Black And White To The Rescue

As much as I enjoy color photography, the best way to rescue a mediocre picture is by changing it to black and white.

There was nothing pretty about this cold day last March but I really appreciated these structures that are close together in the Morgan County, Ohio countryside.

I think black and white saved the day!

Six Years And A Day

Six years and one day. That’s how long World War II lasted. It started in 1939 and ended on August 15, 1945 when Japan fell.

Friday was the 75th anniversary of the end of the war in Europe.

May 8, 1945 – a day that most Americans don’t remember but that is still widely celebrated across Europe. Those celebrations and remembrances looked different this year as we are all fighting a different kind of enemy right now.

When we talk about the war we tend to stick to the big picture – the war in numbers, pictures from concentration camps, images of aircraft, general ideas about a time long ago.

But I would like to pause a moment to remind us all that these were real people who suffered and struggled, who lived and died.

People in the country, in some ways, were better off because they were able to grow gardens or raise chickens for eggs or cows for milk. People in cities like London lived in constant fear of bombing and starvation.

They all lived in terror of the enemy and of freezing to death in their own homes. They blacked out even the tiniest sliver of light every night because the smallest ray of light could betray them.

Families packed up their children and put them on trains, sending them far from their city homes to family or strangers in the countryside. Some children were too small to even remember their parents. No one was guaranteed to see their families ever again.

Women did war work on the home front, driving trucks and ambulances, farming and working in factories. Able bodied men served in the military. Everyone else had responsibilities to the war effort or maybe just to keeping themselves alive.

You can see the relief and joy on the faces of those people pictured above. They were among the lucky who survived.

It’s hard to get a handle on how many people died because of World War II but that number is upward of 70 million. That’s soldiers and civilians, including those who died of war related disease and famine or in concentration camps.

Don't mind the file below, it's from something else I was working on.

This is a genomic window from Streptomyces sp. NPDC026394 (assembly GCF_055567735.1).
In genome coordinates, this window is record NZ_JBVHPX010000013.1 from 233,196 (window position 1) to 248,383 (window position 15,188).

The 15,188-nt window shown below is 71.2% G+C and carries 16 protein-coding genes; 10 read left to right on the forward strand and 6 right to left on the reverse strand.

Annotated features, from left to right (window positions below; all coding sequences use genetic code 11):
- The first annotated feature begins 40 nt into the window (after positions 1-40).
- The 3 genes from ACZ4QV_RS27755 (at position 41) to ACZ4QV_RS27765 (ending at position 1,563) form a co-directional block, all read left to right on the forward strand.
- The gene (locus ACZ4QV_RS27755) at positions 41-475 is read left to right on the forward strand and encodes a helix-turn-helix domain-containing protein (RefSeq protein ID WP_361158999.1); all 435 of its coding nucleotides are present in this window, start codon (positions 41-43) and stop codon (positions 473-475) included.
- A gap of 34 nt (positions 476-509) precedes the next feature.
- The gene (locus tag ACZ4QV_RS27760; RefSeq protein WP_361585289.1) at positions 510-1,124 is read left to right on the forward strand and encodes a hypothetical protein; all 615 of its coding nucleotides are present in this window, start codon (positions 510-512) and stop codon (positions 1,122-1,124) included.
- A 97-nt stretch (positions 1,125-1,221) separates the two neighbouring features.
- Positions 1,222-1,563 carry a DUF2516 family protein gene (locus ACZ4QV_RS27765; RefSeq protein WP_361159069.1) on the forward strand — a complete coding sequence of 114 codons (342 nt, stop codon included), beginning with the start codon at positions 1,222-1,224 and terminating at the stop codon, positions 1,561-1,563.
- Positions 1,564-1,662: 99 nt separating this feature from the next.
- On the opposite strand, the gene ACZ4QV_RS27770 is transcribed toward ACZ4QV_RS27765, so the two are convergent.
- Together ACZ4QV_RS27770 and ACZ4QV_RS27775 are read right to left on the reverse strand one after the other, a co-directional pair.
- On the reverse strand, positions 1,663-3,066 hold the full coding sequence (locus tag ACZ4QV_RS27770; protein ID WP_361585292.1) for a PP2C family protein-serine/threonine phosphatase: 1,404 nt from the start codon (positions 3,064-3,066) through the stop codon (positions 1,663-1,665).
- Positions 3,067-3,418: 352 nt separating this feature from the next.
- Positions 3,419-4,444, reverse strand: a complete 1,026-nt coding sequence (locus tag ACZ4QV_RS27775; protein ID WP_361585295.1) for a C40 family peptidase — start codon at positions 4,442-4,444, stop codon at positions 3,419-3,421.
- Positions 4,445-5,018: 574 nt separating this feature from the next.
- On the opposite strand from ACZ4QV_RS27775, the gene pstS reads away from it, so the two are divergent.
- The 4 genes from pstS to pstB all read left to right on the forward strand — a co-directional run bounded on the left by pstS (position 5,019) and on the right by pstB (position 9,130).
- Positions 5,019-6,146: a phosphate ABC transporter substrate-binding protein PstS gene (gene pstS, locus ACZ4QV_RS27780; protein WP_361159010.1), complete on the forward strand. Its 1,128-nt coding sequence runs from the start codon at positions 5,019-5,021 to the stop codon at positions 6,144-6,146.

It’s hard to fathom.

It’s also helpful for creating some perspective in these current challenging times.

People are struggling right now. The money problems are real. Issues with supply chains are causing anxiety. People are tired of being at home. They’re struggling to educate their kids on topics they themselves don’t understand. They’re struggling to access technology for school and work – a basic utility for some but a luxury for many.

Misinformation is spreading like wildfire and my newsfeed is filled with posts from individuals doing little more than inciting panic over an already terrible situation.

Life is hard right now but it has only been a problem in this country for a couple of months and these issues won’t last for six years and one day. Even if it feels like it already has been that long.

Those people fought with all their might to survive that war. Perhaps we would be better off if we use where we come from to help better understand where we are. It certainly makes me feel better about my own circumstances to compare today to what our friends in Europe endured 75 years ago.

You Never Know

This image appeared in Life Magazine on this day in 1945. Photographer Ed Clark drove all night from his Nashville home to Warm Springs, Georgia where President Franklin D. Roosevelt had died. Clark wanted to be there when Roosevelt’s casket was escorted out of the home, bound for the railroad station and a long journey back to Washington.

Unfortunately, Clark found himself corralled behind barriers with scores of other reporters. Disappointed, he wondered how he would ever capture an image that would be different than everyone else’s.